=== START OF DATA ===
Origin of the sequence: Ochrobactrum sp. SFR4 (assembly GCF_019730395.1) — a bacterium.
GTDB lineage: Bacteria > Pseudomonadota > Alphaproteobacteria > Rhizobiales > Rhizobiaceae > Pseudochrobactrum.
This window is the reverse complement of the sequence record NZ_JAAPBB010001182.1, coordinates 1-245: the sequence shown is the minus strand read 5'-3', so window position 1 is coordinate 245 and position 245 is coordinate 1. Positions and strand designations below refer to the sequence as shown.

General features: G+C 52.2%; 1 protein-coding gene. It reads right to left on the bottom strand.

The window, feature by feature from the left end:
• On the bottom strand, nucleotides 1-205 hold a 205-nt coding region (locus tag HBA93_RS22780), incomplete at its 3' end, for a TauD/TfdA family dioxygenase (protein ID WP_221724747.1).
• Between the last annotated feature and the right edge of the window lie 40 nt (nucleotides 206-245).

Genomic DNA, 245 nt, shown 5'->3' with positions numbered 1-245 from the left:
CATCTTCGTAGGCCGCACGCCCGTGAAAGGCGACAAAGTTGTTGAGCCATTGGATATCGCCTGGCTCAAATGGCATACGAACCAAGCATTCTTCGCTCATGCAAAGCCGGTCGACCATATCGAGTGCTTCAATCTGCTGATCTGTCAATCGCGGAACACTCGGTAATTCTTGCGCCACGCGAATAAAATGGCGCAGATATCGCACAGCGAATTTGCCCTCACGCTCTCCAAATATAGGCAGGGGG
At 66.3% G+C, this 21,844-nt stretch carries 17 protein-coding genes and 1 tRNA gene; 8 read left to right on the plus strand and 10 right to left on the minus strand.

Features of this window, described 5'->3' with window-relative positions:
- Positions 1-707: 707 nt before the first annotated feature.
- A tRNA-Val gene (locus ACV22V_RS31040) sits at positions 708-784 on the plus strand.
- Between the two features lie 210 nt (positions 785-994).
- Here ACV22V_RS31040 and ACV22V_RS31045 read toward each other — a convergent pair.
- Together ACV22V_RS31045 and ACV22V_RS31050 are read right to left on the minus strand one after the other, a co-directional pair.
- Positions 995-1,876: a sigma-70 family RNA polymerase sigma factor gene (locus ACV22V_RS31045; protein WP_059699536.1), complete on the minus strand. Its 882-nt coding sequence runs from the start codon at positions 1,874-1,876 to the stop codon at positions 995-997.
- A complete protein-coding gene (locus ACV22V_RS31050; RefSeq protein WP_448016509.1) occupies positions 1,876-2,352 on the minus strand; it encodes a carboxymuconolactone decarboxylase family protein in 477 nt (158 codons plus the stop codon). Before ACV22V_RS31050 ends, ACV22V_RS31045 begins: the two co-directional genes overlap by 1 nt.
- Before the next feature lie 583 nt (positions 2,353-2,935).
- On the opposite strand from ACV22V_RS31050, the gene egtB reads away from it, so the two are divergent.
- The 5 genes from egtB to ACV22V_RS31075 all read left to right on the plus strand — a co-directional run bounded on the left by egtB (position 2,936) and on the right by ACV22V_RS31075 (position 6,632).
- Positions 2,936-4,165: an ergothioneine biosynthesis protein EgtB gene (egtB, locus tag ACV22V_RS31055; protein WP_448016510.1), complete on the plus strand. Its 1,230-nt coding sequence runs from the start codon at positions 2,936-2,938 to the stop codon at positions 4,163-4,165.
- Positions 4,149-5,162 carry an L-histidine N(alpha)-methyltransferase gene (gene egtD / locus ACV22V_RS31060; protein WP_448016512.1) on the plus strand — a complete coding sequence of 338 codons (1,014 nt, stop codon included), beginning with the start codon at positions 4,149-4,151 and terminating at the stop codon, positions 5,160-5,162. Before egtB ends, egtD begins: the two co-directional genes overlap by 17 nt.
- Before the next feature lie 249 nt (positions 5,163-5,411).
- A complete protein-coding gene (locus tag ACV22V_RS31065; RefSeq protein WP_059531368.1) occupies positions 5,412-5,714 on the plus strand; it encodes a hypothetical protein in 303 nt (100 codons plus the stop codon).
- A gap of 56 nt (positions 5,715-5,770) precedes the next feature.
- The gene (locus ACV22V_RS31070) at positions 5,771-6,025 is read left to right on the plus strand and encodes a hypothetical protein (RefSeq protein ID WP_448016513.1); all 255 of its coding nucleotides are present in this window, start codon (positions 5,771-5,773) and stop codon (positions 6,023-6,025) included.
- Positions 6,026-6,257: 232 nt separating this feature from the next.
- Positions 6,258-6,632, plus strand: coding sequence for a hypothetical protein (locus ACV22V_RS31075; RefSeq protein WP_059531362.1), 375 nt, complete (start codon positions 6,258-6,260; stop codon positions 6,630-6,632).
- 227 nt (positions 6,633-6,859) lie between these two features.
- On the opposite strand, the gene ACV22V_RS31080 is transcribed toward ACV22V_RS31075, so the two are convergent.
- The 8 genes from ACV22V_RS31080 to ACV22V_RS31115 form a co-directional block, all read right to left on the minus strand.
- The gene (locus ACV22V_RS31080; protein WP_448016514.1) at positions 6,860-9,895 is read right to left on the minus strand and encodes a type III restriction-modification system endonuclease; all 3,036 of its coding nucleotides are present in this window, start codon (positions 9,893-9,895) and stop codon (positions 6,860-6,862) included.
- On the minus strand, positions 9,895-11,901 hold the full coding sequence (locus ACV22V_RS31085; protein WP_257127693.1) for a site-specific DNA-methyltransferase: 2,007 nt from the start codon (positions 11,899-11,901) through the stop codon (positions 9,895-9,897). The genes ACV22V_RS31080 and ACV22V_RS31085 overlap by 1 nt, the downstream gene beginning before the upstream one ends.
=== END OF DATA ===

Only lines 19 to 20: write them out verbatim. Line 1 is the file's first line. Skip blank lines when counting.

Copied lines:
- Before the next feature lie 583 nt (positions 2,353-2,935).
- On the opposite strand from ACV22V_RS31050, the gene egtB reads away from it, so the two are divergent.